Suicide in Antiquity and in Modern Times by Gaston Garrisson

Note: When Dalrymple’s long-running BMJ column ended in 2012, he had a backlog of about 60 unpublished pieces, and he kindly gave them to us to post here at Skeptical Doctor. We are posting them on Wednesdays to coincide with the schedule of his old BMJ column. We hope you enjoy them.

Suicide remains an elusive problem, both clinically and philosophically. Indeed, Camus said that suicide was the only philosophical problem of any real importance; but that is an exaggeration, if an excellent opening line to the philosophical treatise in which he makes the claim.

French writing on suicide is extensive; Émile Durkheim’s study on suicide is still a standard work. Twelve years earlier, in 1885, a lawyer called Gaston Garrisson published a book entitled Suicide in Antiquity and in Modern Times, full of the most fascinating and recondite information on the subject: for example, that under the Justinian code, it was permissible for a debtor to commit suicide if he could not pay his debts. This was because if he did not pay his debts he could be enslaved to his creditor; to avoid the shame of this was deemed a good reason for him to kill himself. It is perhaps as well that the Justinian code no longer applies.

Garrisson also mentions the Suicides’ Club that existed in Paris and Berlin at the beginning of the nineteenth century, and which probably inspired Robert Louis Stevenson’s novella, The Suicide Club. The rule of the Paris and Berlin clubs was that every member should be willing to kill himself if chosen by lot to do so. Membership of the clubs, unsurprisingly perhaps, was never very extensive, twelve in Paris and six in Berlin. The last member to kill himself did so in 1819.

Garrison was an early supporter of assisted suicide, though mainly for legal reasons; for if suicide was not a crime (as it was not in post-revolutionary France), how could assisting it be a crime? Before the Revolution suicide was a crime, the corpse was punished, and a man’s property was forfeit; there was a long historical struggle between the king and the nobles over which of them got the suicide’s belongings.

Britain is referred to throughout the book as the classic land of spleen and suicide. The fact that the statistics showed that the French were more prone to suicide was explained by the hypocrisy of the British coronial system, which rarely found that a man had killed himself, thus preventing the forfeiture of his goods to the crown, a regulation that was then still nominally in force though in effect a dead letter. Garrisson quotes Henry Maudsley, the founder of the hospital.

My copy of Garrison’s book serves as a memento mori. One is inclined to suppose that, when one possesses an old book, it has found its final resting place, its true owner. But in fact, one is only ever its temporary guardian.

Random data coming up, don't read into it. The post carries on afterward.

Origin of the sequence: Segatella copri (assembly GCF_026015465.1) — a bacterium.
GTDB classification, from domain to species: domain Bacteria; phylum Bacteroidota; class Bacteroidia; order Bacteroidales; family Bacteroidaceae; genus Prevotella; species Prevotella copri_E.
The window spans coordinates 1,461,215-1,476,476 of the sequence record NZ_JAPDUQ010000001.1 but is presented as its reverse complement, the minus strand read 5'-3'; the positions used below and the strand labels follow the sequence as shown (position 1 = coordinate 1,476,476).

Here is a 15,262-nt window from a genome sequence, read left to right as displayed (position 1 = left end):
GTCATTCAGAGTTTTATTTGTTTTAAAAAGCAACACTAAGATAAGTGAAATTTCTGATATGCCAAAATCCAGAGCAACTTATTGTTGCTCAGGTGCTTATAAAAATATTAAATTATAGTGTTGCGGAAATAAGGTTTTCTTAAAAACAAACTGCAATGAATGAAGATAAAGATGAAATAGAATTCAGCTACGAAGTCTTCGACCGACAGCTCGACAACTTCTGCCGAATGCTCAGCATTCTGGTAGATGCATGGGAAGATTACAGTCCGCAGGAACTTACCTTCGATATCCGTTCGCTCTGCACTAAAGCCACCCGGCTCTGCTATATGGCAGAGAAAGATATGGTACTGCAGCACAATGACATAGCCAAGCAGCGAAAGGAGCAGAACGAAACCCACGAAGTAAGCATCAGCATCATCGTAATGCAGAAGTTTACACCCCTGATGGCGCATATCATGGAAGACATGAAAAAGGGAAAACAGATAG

The first identifiable owner of the volume was a Dr Revertégat, who owned a psychiatric clinic in the town of Sannois, where he several times treated the painter, Maurice Utrillo, for his alcoholism. The second was Dr Gregory Zilboorg (1890 – 1959), the Russian born psychoanalyst and historian of medicine among whose patients were the writer Lillian Hellman and the composer George Gershwin. When Zilboorg emigrated from Russia to the United States in 1919, he lived by means of translation while pursuing a medical degree at Columbia University, among the books he translated being Yevgeny Zamyatin’s early dystopia, We, which is said to have inspired George Orwell’s Nineteen Eighty-Four.

Who will own the book after me?

Scapegoated Capitalism

We’ve previously posted two articles Dalrymple has written for The Journal of Modern Wisdom, a publication from author and philosopher Ben Irvine devoted to the search for wisdom and the good life. In addition to publishing Dalrymple, Ben has been a friend to this blog for years, and now he has a new book we want to tell you about. Scapegoated Capitalism examines the history of scapegoating generally, shows how it is perhaps inherent in human nature and demonstrates how it reveals itself today in the arguments of anti-capitalists, who blame an obviously beneficial economic system for problems that have other causes:

The scapegoating of individuals is bad enough when the accused share the blame with their accusers. But, in fact, the blaming of capitalists is more sinister still. The policies advocated and implemented by anti-capitalists do not mitigate but rather cause or worsen the problems that capitalism is accused of causing. Capitalism is therefore blamed not so much for everyone’s sins as for sins that belong to its accusers.

Readers like me who reject the accusation of ignorance and hatred often thrown at defenders of the free market will appreciate Irvine’s linkage of capitalism’s critics to the witch-hunters of old, for it is the big-government types who rely most on ignorance, fear and demonization.

Scapegoated Capitalism is available for the Kindle at Amazon.

Walsall’s Competition

To his surprise Dalrymple discovers a town in France as ugly as most in England:

The only hotel in the town was of such hideousness that it made me laugh. It was built in 1990, with elements of Las Vegas bolted onto a concrete construction of the Leonid Brezhnev school of architecture. Since it did not erect itself, someone must have designed it, a terrifying thought.

Jo Cox; A Very Modern Saint

Well, that’s two pieces in a row. The Salisbury Review appears to have gone the subscriber-only route. (Good for them, I hope they make a mint.) I haven’t yet joined, so the entirety of this piece will also remain behind the paywall, but it’s obviously addressing the victim-as-saint mentality applied to Jo Cox:

Strictly speaking, her brutal death should not have affected the result in either direction: it left the arguments for and against leaving the European Union precisely where they had been before. But no one should dismiss out of hand the effect of candles and teddy bears on the political thought of a modern electorate.

The Radical Disease